By Lisa Vives
‘Black Lives Matter’ can take credit for the scores of apologies from around the world for racist statues, discriminatory corporate policies and now from the Bronx Zoo for its cruel and racist display of an African man in a cage in 1906.
“In the name of equality, transparency, and accountability, we must confront our organization’s historic role in promoting racial injustice as we advance our mission to save wildlife and wild places,” officials with the Wildlife Conservation Society (WCS) said a statement released to the press on July 29.
Officials with the society cited two instances of “unconscionable racial intolerance.” One was the treatment of Ota Benga, a young man from the Mbuti people of what is now the Democratic Republic of Congo. He was put on display for several days in September 1906. They noted that outrage from Black ministers “brought the disgraceful incident to an end.”
Benga went from the zoo to an orphanage in Brooklyn and then to Lynchburg, Virginia, where he worked in a tobacco factory. “Robbed of his humanity and unable to return home, Ota Benga tragically took his life a decade later,” the conservation group admitted.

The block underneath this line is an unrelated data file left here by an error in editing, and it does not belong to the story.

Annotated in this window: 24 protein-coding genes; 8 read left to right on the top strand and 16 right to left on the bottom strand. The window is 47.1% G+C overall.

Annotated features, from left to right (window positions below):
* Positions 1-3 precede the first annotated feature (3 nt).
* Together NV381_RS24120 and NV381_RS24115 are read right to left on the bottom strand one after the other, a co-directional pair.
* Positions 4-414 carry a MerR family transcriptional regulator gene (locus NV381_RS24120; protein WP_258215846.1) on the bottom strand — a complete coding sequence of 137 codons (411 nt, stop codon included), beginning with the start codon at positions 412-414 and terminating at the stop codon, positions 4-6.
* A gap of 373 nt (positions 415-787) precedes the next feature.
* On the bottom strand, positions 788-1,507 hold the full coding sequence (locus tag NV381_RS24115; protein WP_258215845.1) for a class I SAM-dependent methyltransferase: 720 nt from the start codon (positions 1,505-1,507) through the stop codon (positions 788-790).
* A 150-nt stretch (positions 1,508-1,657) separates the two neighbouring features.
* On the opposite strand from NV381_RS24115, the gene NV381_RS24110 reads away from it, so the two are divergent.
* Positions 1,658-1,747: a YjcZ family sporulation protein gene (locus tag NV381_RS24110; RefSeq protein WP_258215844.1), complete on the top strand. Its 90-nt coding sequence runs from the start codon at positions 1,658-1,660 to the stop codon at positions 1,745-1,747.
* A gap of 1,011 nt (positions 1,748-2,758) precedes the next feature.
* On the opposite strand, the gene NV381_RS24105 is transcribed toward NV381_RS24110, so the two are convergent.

Conservation society officials also condemned the “eugenics-based, pseudoscientific racism” promoted by two of its founders – Madison Grant and Henry Fairfield Osborn Sr.
Eugenics, a movement promoting selective human breeding to weed out characteristics seen as undesirable, had many followers in the early 20th century and was influential in shaping Nazi policies. Excerpts from Grant’s book “The Passing of the Great Race” were included in a defense exhibit for one of the defendants in the Nuremberg trials, the zoo officials said.
“We deeply regret that many people and generations have been hurt by these actions or by our failure previously to publicly condemn and denounce them,” the officials said in the statement, which was first reported in The New York Times.
The group started digging into its history because of its 125th anniversary this year. That process, combined with conversations about racial injustice sweeping the country after the police killing of George Floyd, prompted the apology.
To acknowledge the mistakes of the past, all records regarding Benga will be made available online to the public.
We will develop additional projects to make our history accessible and transparent, especially to outside writers and researchers,” the society said.